If possible, it is best to use both tokenization and encryption in tandem to maximize data privacy and security. Encryption works best for data being transferred and tokenization works best for data storage cases.
For example, social security numbers are being replaced with tokens in a business’ data warehouses. If your business requires storage of original sensitive data for long periods of time, it is best to go with tokenization. It is also a better option if data analytics is important to your business as analytics tools can process tokenized data.
Tokenization is an excellent option to secure payment data as it works well to mask structured data such as PANs, credit card data, and card numbers. Tokens ensure that original data isn’t stored or transferred by a business, which not only improves data protection but also makes it easier to comply with security standards. This makes it obvious that companies providing payment solutions should incorporate data tokenization in their broader data security strategy. To find out whether Stax Connect may be the right partner for you, contact us today.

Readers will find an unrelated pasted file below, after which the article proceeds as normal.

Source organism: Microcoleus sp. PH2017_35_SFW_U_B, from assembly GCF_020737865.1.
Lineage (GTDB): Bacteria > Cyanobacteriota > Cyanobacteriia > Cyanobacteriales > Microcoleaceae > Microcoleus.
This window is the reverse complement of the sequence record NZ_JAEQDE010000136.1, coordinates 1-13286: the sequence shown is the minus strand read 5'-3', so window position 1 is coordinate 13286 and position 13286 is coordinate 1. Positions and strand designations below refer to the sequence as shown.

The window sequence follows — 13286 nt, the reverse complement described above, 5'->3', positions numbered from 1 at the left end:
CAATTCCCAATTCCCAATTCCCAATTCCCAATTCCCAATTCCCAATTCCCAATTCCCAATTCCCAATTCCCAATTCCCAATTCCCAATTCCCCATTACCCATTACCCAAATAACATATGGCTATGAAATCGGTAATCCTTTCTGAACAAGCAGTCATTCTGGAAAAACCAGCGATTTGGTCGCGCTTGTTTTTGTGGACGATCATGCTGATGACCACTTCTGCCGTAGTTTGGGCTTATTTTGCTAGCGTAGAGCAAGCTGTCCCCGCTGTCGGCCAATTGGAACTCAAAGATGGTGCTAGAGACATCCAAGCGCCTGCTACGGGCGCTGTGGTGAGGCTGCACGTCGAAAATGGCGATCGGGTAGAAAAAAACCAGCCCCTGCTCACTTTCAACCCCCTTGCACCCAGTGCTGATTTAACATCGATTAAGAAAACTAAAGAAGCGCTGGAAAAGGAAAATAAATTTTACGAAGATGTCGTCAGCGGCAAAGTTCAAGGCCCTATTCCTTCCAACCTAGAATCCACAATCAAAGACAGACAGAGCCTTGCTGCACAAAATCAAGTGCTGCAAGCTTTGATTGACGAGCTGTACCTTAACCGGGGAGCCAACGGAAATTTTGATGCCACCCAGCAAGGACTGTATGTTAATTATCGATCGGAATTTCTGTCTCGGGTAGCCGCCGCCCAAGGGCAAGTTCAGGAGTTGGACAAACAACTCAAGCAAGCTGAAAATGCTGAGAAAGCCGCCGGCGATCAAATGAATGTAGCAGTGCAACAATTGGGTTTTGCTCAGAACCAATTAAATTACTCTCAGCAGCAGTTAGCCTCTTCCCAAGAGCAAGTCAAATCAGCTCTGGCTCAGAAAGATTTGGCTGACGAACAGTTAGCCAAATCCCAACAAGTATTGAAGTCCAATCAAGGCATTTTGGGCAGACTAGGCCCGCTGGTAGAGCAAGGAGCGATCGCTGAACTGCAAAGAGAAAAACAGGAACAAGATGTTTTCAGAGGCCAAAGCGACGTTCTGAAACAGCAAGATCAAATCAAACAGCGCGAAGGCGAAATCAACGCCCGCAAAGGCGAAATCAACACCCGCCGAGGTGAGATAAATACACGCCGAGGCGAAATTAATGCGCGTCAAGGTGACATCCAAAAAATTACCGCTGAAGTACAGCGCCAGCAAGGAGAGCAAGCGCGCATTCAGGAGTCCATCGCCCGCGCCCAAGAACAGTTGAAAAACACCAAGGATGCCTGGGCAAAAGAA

FAQs about Data Tokenization
What is data tokenization?
Data tokenization is the process of substituting a sensitive data element with a non-sensitive equivalent, referred to as a “token,” which has no extrinsic or exploitable meaning or value. The token acts as a reference or pointer to the original data but cannot be used to deduce the actual sensitive data.
How is data tokenization different from encryption?
Encryption is a process of scrambling data so that it cannot be read without the correct decryption key. Tokenization, on the other hand, replaces sensitive data with non-sensitive tokens. This means that even if the tokens are intercepted, they cannot be used to access the original data without the tokenization system.